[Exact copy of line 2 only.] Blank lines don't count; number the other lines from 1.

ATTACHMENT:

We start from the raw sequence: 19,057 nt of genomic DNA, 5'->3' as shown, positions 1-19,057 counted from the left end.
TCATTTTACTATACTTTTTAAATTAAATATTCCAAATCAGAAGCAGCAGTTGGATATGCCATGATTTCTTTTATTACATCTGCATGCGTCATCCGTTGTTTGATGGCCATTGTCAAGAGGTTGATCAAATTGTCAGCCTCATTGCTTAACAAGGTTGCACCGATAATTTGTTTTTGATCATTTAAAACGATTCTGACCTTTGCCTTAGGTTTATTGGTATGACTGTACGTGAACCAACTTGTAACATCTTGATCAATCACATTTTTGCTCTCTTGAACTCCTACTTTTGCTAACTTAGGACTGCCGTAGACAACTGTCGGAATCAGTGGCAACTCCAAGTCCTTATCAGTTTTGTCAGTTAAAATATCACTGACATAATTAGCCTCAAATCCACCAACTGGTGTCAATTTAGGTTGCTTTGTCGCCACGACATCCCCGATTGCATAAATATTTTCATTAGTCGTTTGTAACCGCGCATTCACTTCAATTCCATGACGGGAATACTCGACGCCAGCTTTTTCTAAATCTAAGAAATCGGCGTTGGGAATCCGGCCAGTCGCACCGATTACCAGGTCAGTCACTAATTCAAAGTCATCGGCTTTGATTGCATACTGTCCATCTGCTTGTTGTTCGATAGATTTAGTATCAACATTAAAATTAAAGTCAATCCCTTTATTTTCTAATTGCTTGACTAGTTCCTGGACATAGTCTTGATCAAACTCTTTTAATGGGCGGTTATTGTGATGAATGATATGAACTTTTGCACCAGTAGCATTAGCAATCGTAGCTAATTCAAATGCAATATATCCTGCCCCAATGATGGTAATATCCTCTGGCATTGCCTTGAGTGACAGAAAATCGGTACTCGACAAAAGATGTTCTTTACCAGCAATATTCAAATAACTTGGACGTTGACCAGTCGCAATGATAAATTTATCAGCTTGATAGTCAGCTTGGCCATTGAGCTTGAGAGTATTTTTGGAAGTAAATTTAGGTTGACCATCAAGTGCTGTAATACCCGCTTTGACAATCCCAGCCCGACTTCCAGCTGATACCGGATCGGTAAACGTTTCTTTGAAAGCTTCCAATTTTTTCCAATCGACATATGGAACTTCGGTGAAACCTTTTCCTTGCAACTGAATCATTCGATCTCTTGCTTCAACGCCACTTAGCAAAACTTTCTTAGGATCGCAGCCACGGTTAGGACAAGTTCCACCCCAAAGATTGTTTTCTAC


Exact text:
TCATTTTACTATACTTTTTAAATTAAATATTCCAAATCAGAAGCAGCAGTTGGATATGCCATGATTTCTTTTATTACATCTGCATGCGTCATCCGTTGTTTGATGGCCATTGTCAAGAGGTTGATCAAATTGTCAGCCTCATTGCTTAACAAGGTTGCACCGATAATTTGTTTTTGATCATTTAAAACGATTCTGACCTTTGCCTTAGGTTTATTGGTATGACTGTACGTGAACCAACTTGTAACATCTTGATCAATCACATTTTTGCTCTCTTGAACTCCTACTTTTGCTAACTTAGGACTGCCGTAGACAACTGTCGGAATCAGTGGCAACTCCAAGTCCTTATCAGTTTTGTCAGTTAAAATATCACTGACATAATTAGCCTCAAATCCACCAACTGGTGTCAATTTAGGTTGCTTTGTCGCCACGACATCCCCGATTGCATAAATATTTTCATTAGTCGTTTGTAACCGCGCATTCACTTCAATTCCATGACGGGAATACTCGACGCCAGCTTTTTCTAAATCTAAGAAATCGGCGTTGGGAATCCGGCCAGTCGCACCGATTACCAGGTCAGTCACTAATTCAAAGTCATCGGCTTTGATTGCATACTGTCCATCTGCTTGTTGTTCGATAGATTTAGTATCAACATTAAAATTAAAGTCAATCCCTTTATTTTCTAATTGCTTGACTAGTTCCTGGACATAGTCTTGATCAAACTCTTTTAATGGGCGGTTATTGTGATGAATGATATGAACTTTTGCACCAGTAGCATTAGCAATCGTAGCTAATTCAAATGCAATATATCCTGCCCCAATGATGGTAATATCCTCTGGCATTGCCTTGAGTGACAGAAAATCGGTACTCGACAAAAGATGTTCTTTACCAGCAATATTCAAATAACTTGGACGTTGACCAGTCGCAATGATAAATTTATCAGCTTGATAGTCAGCTTGGCCATTGAGCTTGAGAGTATTTTTGGAAGTAAATTTAGGTTGACCATCAAGTGCTGTAATACCCGCTTTGACAATCCCAGCCCGACTTCCAGCTGATACCGGATCGGTAAACGTTTCTTTGAAAGCTTCCAATTTTTTCCAATCGACATATGGAACTTCGGTGAAACCTTTTCCTTGCAACTGAATCATTCGATCTCTTGCTTCAACGCCACTTAGCAAAACTTTCTTAGGATCGCAGCCACGGTTAGGACAAGTTCCACCCCAAAGATTGTTTTCTAC